ASAI says people back same rules for digital

Eight in 10 people believe that digital advertising should be regulated in the same way as traditional advertising, new research from the Advertising Standards Authority for Ireland (ASAI) indicates. Online interviews with 1,224 adults examine the influencer industry in Ireland and reveals the impact on consumer behaviour and attitudes.

The survey by Amárach Research found that while younger respondents are more familiar with the practice of influencer marketing (93 per cent), 80 per cent of respondents in the 45-54 age bracket surveyed believe wider regulation is required in the influencer marketing industry, with 76 per cent of under 35s in agreement.

Almost one in five believed influencer content to be responsible, while only seven per cent trust influencer posts. When it came to photoshopping, filtering and content that appears false and not authentic, 59 per cent said it annoyed them. YouTube and Instagram were ranked as the most used platforms by under 35s.

These two platforms are used by 80 per cent of interviewees daily, with Facebook at 76 per cent. Of those who use social media, 70 per cent follow influencers, bloggers or celebrities. When it came to content, social media users follow musicians and bands more often than other types of content closely followed by political activists and politicians.

Surprisingly, fitness bloggers or influencers were the least popular cohort at 22 per cent. Of those who use social media, 70 per cent follow influencers, bloggers or celebrities and a significant 76 per cent use social media for tips and inspiration, with 41 per cent saying they use social media for this reason frequently.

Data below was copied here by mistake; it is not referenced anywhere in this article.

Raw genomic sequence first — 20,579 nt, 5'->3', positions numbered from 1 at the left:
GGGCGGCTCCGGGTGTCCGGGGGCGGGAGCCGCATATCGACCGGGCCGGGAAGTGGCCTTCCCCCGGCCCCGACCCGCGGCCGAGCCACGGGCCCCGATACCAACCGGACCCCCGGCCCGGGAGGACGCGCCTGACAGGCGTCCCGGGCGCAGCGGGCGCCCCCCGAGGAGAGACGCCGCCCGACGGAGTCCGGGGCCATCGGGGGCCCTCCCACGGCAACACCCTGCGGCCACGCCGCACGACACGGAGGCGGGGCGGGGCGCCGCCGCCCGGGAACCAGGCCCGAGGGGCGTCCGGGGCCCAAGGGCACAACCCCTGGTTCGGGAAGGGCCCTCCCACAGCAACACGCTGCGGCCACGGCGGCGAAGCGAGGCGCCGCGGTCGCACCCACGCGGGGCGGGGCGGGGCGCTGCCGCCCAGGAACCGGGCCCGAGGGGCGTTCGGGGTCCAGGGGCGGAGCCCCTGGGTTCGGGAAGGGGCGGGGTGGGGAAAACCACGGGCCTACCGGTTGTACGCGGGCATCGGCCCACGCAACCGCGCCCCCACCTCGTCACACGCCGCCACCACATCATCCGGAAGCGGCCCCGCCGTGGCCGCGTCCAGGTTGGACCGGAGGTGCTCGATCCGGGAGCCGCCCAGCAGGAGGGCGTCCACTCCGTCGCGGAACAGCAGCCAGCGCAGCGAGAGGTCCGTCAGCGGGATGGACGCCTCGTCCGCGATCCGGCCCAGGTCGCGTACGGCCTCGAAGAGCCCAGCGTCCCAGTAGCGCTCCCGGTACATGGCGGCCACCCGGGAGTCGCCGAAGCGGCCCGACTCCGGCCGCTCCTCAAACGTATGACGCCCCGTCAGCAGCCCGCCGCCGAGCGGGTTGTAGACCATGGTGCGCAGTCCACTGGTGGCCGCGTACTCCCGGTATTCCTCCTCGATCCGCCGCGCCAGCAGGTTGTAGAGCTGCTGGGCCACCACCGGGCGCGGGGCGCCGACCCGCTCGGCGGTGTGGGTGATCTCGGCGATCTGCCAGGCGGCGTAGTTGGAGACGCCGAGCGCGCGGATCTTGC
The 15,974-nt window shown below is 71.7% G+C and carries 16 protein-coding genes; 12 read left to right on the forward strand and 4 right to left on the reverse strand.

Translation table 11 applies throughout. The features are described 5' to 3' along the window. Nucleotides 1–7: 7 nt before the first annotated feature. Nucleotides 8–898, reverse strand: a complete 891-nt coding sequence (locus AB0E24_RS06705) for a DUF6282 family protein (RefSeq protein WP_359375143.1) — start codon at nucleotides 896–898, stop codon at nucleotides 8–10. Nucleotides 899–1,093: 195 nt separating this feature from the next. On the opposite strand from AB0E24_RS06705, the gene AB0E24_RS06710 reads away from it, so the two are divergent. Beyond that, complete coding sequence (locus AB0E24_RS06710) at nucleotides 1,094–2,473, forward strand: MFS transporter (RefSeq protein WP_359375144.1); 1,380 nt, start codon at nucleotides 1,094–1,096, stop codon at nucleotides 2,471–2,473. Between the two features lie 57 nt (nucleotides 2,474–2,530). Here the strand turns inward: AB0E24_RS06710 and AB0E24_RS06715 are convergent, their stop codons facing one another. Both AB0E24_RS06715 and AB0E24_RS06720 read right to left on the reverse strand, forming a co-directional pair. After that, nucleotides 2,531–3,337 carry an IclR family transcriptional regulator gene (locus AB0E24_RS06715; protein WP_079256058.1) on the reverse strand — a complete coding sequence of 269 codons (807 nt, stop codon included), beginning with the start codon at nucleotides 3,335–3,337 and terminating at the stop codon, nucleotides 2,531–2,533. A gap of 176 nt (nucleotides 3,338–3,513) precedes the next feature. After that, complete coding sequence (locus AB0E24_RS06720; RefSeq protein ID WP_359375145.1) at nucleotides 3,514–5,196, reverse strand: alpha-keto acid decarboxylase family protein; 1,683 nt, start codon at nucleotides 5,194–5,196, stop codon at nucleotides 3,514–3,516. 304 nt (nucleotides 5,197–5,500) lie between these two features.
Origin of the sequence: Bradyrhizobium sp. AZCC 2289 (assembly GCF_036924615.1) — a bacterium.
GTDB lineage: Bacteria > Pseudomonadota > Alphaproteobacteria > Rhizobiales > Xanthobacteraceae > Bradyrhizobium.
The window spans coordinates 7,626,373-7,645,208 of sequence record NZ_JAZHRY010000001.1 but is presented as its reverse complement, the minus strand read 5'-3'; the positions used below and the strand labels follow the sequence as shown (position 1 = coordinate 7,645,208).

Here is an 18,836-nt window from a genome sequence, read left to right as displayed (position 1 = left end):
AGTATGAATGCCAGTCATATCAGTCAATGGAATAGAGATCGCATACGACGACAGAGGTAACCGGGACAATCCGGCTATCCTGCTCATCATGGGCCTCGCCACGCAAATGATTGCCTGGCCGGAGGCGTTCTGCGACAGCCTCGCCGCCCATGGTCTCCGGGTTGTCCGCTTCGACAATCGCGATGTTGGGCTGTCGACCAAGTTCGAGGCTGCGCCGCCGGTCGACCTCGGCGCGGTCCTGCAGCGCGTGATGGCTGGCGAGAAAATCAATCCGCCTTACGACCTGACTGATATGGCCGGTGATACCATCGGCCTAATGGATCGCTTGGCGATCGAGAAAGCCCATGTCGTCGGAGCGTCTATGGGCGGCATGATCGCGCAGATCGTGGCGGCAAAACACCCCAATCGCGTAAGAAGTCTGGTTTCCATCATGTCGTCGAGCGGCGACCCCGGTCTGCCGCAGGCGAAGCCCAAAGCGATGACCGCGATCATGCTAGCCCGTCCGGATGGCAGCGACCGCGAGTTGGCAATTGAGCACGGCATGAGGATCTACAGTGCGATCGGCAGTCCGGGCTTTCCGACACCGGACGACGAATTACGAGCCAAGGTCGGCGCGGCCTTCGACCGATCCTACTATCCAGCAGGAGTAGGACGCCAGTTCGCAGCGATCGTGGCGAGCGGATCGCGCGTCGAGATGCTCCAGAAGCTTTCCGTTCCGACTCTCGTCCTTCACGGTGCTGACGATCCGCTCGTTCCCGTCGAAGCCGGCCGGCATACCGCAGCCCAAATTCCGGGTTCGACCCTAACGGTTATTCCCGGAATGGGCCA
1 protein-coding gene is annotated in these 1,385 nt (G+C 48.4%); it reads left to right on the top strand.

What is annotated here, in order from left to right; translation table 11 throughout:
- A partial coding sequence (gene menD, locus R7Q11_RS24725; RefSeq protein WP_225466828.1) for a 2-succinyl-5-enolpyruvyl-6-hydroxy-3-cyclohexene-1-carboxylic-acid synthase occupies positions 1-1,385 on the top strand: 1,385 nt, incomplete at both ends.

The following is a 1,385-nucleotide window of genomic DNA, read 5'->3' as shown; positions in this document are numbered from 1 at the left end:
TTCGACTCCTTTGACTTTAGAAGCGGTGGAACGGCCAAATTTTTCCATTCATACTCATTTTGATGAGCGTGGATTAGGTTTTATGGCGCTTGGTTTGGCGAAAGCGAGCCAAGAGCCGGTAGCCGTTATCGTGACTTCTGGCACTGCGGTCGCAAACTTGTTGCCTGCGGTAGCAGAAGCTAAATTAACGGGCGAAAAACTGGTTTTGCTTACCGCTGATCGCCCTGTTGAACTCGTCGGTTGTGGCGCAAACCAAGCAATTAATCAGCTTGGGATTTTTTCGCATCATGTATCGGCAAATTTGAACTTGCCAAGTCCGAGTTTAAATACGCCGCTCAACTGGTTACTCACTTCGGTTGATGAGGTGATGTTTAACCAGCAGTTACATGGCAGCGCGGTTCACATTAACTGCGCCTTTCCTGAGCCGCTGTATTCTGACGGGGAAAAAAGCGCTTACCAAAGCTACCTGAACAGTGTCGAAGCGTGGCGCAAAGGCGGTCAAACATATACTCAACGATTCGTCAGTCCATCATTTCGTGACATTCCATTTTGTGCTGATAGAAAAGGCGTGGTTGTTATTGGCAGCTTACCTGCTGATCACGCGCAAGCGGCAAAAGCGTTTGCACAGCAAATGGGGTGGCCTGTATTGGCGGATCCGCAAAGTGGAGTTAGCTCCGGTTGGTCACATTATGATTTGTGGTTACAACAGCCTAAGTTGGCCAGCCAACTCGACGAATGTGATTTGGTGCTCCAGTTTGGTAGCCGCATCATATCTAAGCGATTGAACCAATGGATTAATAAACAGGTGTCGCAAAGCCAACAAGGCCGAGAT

Orla Twomey, chief executive, ASAI, said the growth of social media has undeniably changed marketing and advertising in a lot of ways – a major part of that has been the rise of social influencers. Responsible influencer marketing means being upfront and clear with consumers so they are not misled and know they are being advertised to.

“However,” Twomey added, “more often than not many still fail to meet requirements. The ASAI has worked to increase compliance in this space as advertisers continue to up their investment. Influencer marketing has enormous potential if it’s done right but if not it can have long-term negative impacts on brand and personal reputation.”

The ASAI plans to hold a virtual webinar on influencer marketing next February.




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